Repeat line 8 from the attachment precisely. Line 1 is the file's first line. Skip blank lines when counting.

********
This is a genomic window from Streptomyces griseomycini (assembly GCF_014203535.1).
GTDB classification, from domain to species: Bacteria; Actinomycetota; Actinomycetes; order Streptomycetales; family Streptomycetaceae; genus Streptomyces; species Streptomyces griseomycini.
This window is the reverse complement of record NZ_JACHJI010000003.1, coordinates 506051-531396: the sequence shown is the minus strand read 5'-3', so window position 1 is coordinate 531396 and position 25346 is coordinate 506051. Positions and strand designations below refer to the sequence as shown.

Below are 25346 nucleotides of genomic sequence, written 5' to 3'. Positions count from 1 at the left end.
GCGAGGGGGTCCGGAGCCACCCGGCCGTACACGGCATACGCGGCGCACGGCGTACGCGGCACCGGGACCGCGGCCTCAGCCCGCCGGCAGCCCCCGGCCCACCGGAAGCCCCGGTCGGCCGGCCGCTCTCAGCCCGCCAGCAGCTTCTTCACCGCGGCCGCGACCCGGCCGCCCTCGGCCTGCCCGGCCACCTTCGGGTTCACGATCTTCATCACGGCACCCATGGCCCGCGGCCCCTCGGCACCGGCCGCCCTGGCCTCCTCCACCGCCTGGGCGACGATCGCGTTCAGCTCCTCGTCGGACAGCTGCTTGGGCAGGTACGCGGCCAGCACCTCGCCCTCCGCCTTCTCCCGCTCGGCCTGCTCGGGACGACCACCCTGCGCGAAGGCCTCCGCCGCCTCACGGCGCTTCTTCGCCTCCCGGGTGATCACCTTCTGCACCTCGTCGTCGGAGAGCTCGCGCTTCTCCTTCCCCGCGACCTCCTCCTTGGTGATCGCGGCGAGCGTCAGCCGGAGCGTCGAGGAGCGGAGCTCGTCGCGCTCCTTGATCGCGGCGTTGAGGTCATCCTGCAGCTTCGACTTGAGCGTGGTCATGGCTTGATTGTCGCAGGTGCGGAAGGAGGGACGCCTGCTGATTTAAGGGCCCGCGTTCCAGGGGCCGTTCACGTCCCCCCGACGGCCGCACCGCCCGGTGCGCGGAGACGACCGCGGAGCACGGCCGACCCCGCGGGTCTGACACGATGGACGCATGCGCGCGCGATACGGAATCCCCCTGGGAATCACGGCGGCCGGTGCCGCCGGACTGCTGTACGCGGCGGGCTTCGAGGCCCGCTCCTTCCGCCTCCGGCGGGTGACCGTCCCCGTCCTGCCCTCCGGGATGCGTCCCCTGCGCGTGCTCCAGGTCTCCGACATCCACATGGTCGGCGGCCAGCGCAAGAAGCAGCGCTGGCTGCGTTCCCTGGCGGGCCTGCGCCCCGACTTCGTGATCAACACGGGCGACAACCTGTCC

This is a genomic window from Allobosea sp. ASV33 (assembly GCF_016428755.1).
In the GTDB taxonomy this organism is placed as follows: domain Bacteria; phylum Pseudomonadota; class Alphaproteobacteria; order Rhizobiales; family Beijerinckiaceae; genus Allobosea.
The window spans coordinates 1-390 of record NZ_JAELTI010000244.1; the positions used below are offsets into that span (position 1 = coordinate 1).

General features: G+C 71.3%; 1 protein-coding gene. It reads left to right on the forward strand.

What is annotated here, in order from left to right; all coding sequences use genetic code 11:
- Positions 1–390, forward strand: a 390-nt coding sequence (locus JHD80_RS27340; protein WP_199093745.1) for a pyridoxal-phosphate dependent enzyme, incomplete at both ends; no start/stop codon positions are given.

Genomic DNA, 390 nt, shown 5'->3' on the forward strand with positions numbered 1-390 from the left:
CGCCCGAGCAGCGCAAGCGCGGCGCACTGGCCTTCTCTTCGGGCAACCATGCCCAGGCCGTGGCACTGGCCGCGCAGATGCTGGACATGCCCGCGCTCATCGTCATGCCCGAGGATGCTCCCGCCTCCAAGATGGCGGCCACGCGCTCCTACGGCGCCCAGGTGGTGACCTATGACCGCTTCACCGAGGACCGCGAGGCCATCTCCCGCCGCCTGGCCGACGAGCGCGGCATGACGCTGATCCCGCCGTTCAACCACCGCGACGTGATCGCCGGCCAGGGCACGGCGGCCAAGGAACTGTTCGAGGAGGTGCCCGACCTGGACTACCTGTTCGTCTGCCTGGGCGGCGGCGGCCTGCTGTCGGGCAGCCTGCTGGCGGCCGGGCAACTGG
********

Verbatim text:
The window spans coordinates 1-390 of record NZ_JAELTI010000244.1; the positions used below are offsets into that span (position 1 = coordinate 1).